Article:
“Our first encounter was in a dive karaoke bar, where ordinarily nothing good happens,” says Rick Walker, whose band Sometimes Julie , cofounded with Monica Sorenson, is about to release a new EP.
“The title, Bright Side of the Line, speaks to the need for perseverance in the face of profound loss. Monica and I spent Christmas 2013 songwriting in Mammoth, California. The trip was intended to be a chance to leave everything behind for just a little while, to get through the first Christmas after the loss of Monica’s son.” Andrew Sorenson died in May 2013.
The EP was produced by Jackstones frontman Andy Machin (owner of Escondido’s Bigrock Studios). "The cover photo was taken nearby by Connor Machin, son of the EP’s producer. The worn surface of the road in the foreground and the mountains in the distance represent the idea of moving forward past adversity and meeting the challenges that lie ahead."
When the EP debuts April 28 at the Merrow, the duo will be backed by a new band. “Our bass player left last August to spend more time with his family…we were getting ready to start gigging again when our lead guitarist told us he couldn't be in the band anymore because his day job had become too demanding. Then in January, our drummer left because he wanted to be in a cover band instead. So, we had to rebuild the band from scratch.”
The revised lineup includes longtime La Jolla drummer George Nelms (Jackstones), as well as a trio of newcomers to San Diego; bass player Bruce Paul Allen from Boston, guitarist Al Moreno from Michigan, and keyboardist Dave Bailey from the Bay Area.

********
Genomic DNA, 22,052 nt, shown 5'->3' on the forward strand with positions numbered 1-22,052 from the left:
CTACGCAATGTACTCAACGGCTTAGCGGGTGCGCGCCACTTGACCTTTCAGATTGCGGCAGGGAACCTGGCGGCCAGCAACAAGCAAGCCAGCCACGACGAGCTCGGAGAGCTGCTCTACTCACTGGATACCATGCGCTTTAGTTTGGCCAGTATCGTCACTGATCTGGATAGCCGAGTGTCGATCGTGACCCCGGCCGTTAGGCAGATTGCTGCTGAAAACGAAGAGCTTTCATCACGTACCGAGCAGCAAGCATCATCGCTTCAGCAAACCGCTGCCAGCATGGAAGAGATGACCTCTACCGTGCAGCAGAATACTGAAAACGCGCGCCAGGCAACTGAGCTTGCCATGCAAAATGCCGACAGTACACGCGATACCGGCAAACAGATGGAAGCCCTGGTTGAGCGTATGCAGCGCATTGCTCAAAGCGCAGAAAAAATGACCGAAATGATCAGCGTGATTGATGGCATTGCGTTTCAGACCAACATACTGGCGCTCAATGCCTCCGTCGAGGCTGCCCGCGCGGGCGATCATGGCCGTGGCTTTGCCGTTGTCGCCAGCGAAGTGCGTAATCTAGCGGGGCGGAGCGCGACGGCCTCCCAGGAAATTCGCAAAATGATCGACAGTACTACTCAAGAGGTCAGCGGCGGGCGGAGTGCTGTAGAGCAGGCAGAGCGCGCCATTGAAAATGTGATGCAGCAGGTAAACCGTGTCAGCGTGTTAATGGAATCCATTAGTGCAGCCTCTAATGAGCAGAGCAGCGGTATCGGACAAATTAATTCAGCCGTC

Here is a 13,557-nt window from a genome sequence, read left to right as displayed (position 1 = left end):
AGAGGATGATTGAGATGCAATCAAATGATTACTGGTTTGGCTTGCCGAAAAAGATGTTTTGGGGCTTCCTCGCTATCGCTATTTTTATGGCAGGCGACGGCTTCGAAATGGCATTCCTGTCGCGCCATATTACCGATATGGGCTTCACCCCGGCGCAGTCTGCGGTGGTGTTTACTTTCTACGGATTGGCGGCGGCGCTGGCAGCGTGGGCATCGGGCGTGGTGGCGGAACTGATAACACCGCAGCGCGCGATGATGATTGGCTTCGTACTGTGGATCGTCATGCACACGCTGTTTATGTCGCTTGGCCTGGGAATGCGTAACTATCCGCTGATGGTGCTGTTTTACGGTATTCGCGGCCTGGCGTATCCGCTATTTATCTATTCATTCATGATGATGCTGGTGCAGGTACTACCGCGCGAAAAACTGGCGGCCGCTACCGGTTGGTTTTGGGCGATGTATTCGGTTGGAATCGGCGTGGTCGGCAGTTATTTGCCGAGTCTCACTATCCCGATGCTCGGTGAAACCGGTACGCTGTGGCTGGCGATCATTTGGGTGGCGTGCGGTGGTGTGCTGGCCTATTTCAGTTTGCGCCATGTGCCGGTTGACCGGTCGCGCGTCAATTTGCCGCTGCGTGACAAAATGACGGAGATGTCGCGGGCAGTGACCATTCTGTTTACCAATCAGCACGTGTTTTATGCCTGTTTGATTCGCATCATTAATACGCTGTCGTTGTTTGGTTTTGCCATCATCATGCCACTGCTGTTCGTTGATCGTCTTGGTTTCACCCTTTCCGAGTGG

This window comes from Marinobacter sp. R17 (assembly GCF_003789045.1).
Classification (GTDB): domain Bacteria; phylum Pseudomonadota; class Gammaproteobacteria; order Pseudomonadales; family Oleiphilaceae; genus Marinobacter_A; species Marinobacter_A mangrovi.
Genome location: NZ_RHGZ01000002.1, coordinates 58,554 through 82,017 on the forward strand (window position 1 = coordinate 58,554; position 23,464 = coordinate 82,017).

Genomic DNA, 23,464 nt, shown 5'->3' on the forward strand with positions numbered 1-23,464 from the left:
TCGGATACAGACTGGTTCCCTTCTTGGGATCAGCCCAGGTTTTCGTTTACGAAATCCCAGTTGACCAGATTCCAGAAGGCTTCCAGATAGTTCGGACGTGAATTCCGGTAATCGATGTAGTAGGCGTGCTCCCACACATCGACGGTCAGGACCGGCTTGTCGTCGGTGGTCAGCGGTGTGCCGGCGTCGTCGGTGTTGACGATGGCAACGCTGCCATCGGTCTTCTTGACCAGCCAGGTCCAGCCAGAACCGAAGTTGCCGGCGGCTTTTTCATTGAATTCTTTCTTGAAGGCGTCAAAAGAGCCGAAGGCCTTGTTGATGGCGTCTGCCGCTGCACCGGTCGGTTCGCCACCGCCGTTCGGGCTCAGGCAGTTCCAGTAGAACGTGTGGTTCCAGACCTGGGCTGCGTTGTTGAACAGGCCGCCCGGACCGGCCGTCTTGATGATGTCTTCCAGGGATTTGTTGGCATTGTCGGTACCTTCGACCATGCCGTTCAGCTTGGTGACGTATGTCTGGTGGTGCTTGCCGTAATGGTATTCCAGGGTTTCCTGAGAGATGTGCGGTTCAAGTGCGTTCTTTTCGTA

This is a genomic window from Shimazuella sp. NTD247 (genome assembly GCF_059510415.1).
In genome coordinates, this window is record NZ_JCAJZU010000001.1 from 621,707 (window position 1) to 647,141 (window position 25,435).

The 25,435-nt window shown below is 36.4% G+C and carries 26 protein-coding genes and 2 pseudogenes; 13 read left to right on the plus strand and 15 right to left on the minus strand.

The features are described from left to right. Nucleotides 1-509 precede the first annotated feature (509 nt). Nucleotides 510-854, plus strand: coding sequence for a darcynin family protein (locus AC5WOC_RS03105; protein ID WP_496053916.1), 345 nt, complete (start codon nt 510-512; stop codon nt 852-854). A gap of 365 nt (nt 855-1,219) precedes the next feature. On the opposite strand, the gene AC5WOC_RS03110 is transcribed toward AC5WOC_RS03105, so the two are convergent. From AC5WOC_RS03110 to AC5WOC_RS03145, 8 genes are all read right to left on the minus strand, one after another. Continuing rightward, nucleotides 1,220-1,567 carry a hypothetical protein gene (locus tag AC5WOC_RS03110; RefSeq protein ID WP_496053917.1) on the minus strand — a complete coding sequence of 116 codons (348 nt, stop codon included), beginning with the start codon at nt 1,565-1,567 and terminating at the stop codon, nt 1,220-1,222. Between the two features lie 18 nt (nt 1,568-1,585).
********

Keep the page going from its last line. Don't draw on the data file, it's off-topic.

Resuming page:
“The sound with our new band members is a little harder-edged,” says Walker. “Our first CD [Head First] had a singer-songwriter aesthetic. Bright Side of the Line is more of a rock record, while still being reflective of our Americana roots. One new thing is that Al is a really talented backing vocalist, so we’re now doing three-part harmonies in our performances, which we couldn’t do with the old band.”
He’s looking forward to the fresh start, and to leaving old bad memories behind. Like the time they played San Marcos’ Jumping Turtle. “We knew we were in trouble when saw that the box office had bars on the window. There were fights in the parking lot that night…the opening act was a guy who had been on America’s Got Talent. His act was to sing karaoke with two hot dancing girls behind him that he had hired that same afternoon.”
...by Sometimes Julie
“At one point in the performance, he awkwardly ripped off his warmup pants to reveal the Speedo he was wearing. It was something.”
A self-taught musician on guitar, bass, and keyboards, Walker's musical career began in the mid-1990s playing in clubs on the north side of Chicago.
Sorenson, a self-diagnosed karaoke addict, found herself looking for that next fix, craving gutsy rock songs and powerful ballads. She grew up in Denver, in a household of talented musicians, and appreciated all types of music.
I asked Walker why they felt the need to bring in players from outside San Diego, with so many talented locals to choose from. "We did look around in the network of local San Diego musicians. We asked friends, people in other local bands, posted on various San Diego musician pages on Facebook, but with limited success. We did find George the drummer and Dave the keyboardist through our network, but had trouble finding a bass player and lead guitarist. The answer we kept getting from people is that they were already involved in multiple projects and didn't have time for another. We ultimately had to post something on bandmix.com to find Bruce and Al. It wasn't our ideal way to find new band members, but I think it is working out very well."
"I don't think I mentioned this before, but Dave Bailey, our new keyboardist, is actually an old friend of Fred Barden, our former lead guitarist. It just turned out that the timing of Dave finalizing his move to San Diego and Fred having to leave the band coincided."